How small can a gaming PC be? Pretty darn small if AMD has anything to do with it, as the company is pushing forward with a small form-factor machine by the name of Project Quantum.
This exciting initiative, which makes good use of the much slimmed-down size of AMD's Fury X graphics card, was first revealed back at the E3 video game trade show in June. However, further news has now emerged regarding the project, with a teardown popping up online.
AMD provided PC World with one of its compact (9.5-inch square, 6.5-inch tall) gaming rigs, the 'number five' demo prototype (of 12 or so) in fact, which had died during its tour of presentation duty, so the tech site could rip the thing apart and see what's inside the aluminium chassis.
So what did they find? A unique cooling system for starters, and indeed Project Quantum boasts liquid cooling with a radiator, pump and custom 3D-printed reservoir. The PC actually consists of two main compartments, and one compartment is entirely dedicated to this nifty cooling system.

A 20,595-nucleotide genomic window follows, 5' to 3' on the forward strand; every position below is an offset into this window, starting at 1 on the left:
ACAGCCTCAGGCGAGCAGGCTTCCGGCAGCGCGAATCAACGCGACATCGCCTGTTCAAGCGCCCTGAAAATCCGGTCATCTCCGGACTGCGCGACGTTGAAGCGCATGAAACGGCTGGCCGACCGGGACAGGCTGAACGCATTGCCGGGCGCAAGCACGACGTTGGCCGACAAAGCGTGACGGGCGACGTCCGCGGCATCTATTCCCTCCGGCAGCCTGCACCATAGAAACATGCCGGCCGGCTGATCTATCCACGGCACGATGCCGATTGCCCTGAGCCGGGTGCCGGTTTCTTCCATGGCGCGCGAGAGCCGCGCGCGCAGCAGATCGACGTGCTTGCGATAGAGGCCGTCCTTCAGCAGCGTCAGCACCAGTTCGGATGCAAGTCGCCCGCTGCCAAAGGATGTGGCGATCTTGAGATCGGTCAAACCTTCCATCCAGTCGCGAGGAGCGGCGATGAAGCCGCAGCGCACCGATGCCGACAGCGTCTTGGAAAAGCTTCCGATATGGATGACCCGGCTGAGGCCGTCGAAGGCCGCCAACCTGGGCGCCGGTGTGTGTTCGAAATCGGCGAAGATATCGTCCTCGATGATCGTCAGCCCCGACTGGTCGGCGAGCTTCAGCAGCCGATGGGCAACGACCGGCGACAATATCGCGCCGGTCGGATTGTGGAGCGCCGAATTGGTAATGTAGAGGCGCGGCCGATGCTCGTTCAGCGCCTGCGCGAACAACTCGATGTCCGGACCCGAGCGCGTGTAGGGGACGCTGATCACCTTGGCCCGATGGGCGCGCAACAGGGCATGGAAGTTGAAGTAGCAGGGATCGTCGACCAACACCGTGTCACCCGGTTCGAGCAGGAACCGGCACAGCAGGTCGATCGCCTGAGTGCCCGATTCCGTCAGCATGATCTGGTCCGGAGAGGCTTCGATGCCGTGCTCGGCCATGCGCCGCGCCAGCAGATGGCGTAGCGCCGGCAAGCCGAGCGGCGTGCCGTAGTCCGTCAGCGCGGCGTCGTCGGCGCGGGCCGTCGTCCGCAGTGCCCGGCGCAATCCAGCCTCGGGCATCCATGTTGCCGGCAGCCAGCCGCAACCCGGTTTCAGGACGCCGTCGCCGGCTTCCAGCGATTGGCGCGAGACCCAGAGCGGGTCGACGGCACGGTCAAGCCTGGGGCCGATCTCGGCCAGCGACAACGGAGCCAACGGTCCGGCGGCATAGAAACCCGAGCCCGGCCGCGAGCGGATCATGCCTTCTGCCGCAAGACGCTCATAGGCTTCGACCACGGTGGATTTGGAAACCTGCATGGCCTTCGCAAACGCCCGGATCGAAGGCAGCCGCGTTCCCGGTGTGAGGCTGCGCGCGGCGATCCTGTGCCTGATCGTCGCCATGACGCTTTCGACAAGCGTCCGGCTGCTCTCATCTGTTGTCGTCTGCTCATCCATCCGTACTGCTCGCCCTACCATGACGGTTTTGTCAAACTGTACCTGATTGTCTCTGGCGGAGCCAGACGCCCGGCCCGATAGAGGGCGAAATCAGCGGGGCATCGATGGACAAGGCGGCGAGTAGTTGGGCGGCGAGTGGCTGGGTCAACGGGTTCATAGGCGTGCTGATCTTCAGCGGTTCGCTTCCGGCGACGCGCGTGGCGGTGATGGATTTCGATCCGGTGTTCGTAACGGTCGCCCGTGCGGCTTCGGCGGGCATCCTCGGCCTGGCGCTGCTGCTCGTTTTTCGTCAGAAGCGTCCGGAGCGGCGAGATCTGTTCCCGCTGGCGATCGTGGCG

Of course, keeping a tiny machine packed with high-spec hardware cool isn't an easy task, so it's not surprising to see a focus on such heavyweight cooling. Also, the PSU is an external power brick, to help save space, and of course to keep the internal temperature down.
So what are the aforementioned high-spec components in the second section of the machine? PC World found a Fury X GPU, a stock Fiji XT card – just the one, although Project Quantum is allegedly capable of hosting twin cards for truly blazing performance – along with a Radeon branded SSD (really an OCZ model).
As for the CPU – well, it's not an AMD chip. In fact, the company has run with an Intel Core i7-4790K, and it's sat in a heavily modified Asrock Z97E-ITX/ac motherboard.
The end result is something of a miniature miracle of PC engineering, and packing all this into such a small chassis is definitely an impressive feat.
As drool-worthy as all this may be, bear in mind that Project Quantum is still a concept, and whether AMD will make it a commercial reality remains to be seen. But it certainly bodes well for the future of portable and powerful PCs.